Women’s participation in the workforce has not been so low since 1988.
As more students abandon virtual learning and return to classrooms in physical stores, the school grounds fill up again during breaks. But for many mothers who needed to reduce their work during the pandemic when their children were at home, returning to school did not mean returning to normal.
From business closures and loss of income to night shifts and medical delays, mothers have paid higher prices during the pandemic.
Brandy Brager is one of them. The CEO of five construction companies, she was like she was planning a year ahead. Now it’s every day. “My thinking about my career has changed,” said Brager, whose 10- and 12-year-old sons returned to school in San Jose almost full-time in late March. “I had to cut my salary. My business had to take a little backseat.”
According to the USC, 45.3% of working mothers living with their partners provide all care for their children at home, up from 33% before the pandemic. Research An analysis of survey responses from 3,100 US couples last fall found that only 8.7% of fathers were primary caregivers, both before and during the pandemic.
Gema Zamarro, a professor at the University of Arkansas and a senior economist at the USC Dornife Center for Economic and Social Studies and co-author of the study, said: the study.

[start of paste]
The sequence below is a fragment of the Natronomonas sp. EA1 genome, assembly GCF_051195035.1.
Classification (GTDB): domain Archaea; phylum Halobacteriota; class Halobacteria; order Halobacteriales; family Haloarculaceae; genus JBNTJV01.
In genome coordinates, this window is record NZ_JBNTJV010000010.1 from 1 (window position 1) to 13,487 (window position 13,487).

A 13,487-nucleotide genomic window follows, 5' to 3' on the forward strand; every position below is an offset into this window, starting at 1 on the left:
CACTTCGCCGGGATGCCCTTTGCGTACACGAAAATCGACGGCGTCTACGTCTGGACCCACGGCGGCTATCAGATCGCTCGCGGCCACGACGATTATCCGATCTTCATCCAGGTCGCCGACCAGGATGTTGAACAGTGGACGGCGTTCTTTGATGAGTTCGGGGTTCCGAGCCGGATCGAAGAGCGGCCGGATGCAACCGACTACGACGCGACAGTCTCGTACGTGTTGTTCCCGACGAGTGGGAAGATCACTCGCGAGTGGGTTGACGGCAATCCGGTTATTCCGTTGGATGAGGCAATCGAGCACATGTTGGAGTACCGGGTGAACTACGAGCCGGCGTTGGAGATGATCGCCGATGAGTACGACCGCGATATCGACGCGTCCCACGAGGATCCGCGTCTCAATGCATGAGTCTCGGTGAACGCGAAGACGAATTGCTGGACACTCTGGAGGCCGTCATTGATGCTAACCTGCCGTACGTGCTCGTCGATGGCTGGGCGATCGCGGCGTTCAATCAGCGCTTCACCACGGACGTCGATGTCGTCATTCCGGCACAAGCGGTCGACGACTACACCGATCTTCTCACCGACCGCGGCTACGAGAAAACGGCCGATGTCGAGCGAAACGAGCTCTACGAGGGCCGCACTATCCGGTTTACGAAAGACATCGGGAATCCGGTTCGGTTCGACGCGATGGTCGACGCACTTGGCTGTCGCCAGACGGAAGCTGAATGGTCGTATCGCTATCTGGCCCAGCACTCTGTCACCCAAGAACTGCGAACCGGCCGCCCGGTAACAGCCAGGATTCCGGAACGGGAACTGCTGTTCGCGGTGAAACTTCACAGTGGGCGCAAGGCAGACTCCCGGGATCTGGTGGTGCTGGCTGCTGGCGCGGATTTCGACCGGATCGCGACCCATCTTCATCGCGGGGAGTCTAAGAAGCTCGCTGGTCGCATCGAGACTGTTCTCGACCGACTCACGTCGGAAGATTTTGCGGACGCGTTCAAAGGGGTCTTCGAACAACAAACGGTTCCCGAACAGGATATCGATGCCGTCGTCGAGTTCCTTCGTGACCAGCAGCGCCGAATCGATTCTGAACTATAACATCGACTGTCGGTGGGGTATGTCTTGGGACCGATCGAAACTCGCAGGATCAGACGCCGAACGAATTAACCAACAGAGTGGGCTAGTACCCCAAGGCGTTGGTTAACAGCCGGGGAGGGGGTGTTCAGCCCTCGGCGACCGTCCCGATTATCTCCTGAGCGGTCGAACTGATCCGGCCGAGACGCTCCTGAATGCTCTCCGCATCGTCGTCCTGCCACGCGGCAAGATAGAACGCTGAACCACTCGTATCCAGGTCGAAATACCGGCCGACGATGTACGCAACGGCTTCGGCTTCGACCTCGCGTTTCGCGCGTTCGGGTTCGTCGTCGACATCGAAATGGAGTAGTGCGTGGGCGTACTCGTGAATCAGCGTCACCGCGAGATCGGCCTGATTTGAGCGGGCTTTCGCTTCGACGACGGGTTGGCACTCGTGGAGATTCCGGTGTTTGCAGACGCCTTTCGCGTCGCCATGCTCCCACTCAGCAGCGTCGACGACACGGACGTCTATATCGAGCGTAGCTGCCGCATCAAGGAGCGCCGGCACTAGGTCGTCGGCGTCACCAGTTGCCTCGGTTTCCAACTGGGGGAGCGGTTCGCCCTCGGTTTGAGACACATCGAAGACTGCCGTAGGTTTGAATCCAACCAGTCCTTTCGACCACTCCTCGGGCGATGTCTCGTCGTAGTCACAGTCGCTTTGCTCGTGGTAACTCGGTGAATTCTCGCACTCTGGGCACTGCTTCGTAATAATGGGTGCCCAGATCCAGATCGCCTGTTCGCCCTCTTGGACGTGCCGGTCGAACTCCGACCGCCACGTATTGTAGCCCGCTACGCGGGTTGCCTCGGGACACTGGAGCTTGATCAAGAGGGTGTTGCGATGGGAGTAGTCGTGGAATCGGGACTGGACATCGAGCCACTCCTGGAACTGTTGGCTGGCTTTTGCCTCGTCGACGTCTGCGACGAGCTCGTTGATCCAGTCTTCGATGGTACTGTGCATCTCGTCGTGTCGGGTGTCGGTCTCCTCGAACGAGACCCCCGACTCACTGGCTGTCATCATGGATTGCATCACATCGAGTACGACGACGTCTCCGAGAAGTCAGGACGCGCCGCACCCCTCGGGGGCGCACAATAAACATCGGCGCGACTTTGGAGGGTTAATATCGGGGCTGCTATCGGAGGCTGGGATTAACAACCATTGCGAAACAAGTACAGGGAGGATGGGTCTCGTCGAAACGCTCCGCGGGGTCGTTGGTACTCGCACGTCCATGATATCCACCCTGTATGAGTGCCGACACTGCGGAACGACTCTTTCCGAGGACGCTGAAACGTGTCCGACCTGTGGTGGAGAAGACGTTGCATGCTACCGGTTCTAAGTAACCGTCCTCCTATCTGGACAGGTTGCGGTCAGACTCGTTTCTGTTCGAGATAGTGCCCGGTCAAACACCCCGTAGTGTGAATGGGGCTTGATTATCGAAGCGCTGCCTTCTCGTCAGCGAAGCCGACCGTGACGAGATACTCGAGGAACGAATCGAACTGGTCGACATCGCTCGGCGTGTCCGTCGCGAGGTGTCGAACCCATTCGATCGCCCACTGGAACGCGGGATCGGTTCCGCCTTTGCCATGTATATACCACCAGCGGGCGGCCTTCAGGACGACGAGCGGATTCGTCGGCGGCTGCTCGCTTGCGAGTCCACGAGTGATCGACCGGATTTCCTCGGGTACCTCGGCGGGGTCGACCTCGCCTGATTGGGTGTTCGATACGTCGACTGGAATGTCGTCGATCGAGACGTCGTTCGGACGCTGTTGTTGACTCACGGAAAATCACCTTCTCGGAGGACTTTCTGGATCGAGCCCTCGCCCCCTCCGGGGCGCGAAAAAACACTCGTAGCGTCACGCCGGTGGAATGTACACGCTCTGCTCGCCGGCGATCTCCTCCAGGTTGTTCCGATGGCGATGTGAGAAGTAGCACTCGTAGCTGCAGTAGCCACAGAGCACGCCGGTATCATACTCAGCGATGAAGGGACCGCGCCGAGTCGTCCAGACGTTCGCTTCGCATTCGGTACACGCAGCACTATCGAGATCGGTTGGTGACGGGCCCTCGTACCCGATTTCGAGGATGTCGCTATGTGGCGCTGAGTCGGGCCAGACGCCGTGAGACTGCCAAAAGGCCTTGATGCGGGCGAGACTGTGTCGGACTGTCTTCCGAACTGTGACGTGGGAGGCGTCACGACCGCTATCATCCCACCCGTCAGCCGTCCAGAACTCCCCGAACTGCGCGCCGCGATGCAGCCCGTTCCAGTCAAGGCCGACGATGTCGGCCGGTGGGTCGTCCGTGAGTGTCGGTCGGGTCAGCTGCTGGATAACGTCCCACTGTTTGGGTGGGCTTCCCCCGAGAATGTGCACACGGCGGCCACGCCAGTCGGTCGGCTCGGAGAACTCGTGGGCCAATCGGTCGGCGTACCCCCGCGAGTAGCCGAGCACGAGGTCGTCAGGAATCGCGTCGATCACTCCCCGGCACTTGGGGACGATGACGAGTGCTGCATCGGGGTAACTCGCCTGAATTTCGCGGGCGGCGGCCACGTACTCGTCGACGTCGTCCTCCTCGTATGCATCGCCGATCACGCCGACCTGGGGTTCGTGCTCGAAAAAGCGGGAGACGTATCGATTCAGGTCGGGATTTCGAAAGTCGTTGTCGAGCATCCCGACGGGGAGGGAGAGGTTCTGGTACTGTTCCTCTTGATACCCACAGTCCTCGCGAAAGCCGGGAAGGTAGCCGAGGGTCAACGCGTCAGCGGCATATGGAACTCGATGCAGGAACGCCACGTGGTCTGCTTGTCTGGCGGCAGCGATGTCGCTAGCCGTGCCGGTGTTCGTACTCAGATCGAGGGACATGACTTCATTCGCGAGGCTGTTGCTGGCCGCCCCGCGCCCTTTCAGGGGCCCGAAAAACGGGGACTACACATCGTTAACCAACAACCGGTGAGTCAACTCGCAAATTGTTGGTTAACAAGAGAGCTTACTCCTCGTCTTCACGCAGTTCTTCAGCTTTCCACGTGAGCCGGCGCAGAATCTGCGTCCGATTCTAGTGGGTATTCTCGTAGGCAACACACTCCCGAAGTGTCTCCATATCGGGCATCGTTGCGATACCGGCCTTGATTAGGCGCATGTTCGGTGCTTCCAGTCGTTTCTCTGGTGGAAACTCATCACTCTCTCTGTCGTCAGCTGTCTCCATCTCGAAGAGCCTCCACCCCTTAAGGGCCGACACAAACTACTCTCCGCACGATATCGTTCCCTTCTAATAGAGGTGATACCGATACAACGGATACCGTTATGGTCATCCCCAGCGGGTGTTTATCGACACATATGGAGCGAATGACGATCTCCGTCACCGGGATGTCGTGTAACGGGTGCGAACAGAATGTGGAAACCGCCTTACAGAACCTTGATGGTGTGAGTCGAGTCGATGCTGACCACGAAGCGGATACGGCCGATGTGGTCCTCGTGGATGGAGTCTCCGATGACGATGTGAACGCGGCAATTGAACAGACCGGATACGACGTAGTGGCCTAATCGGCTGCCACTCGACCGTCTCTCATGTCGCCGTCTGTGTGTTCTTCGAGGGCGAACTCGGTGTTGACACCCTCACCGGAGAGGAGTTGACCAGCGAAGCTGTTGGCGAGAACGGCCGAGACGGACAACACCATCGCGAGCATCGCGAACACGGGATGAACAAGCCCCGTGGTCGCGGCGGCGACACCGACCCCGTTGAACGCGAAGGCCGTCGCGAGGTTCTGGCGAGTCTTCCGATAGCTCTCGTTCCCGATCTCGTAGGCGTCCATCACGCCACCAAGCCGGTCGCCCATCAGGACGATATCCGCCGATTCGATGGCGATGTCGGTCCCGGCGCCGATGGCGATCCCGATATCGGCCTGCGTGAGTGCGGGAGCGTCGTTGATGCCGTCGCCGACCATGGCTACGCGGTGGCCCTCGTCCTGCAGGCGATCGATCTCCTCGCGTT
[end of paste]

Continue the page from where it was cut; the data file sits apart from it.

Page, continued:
Thousands of parents are still waiting for the California school to reopen safely. Despite Governor Gavin Newsom’s plans to fund $ 6.6 billion to support the school’s mission, most plans will only partially resume in the months leading up to the summer. For many mothers, just a few days at school without worrying about before and after class is not enough to get them back to normal.
Rachel Kristenson, two working mothers who lead a small sales training company in San Mateo, spent many nights trying to work from her phone while the children were sleeping next to her.
“It was just the default for me,” Kristenson recalled, and her husband “doesn’t offend him,” cooking as hard as he could for his family, but his “huge spreadsheet.” The “approach” must have failed. “In reality, I couldn’t make any kind of plan. It was just crisis management until you hit the bed,” she said, cutting her salary after her company didn’t make a profit last year. Said Kristenson.
Christenson’s son and daughter have been intermittently returning to Nueva School Hillsborough, a private school in Hillsboro, since November. But without most activities and childcare before and after school, she has a six-hour time frame for uninterrupted work, four days a week. “This is more than I had in a year, but if I have a meeting, I need to pick up my kid so I need to say I can’t do that There is, “said Kristenson. “Children are back in school, but there is definitely parental punishment.”
Pandemic is expanding existing California Gender wage gap.. According to a survey of more than 1,000 American parents conducted by management software company Qualtrics last summer, men are twice as likely to work from home as women to have a positive impact on their careers. Among working fathers, one in three was promoted compared to less than one in ten working mothers.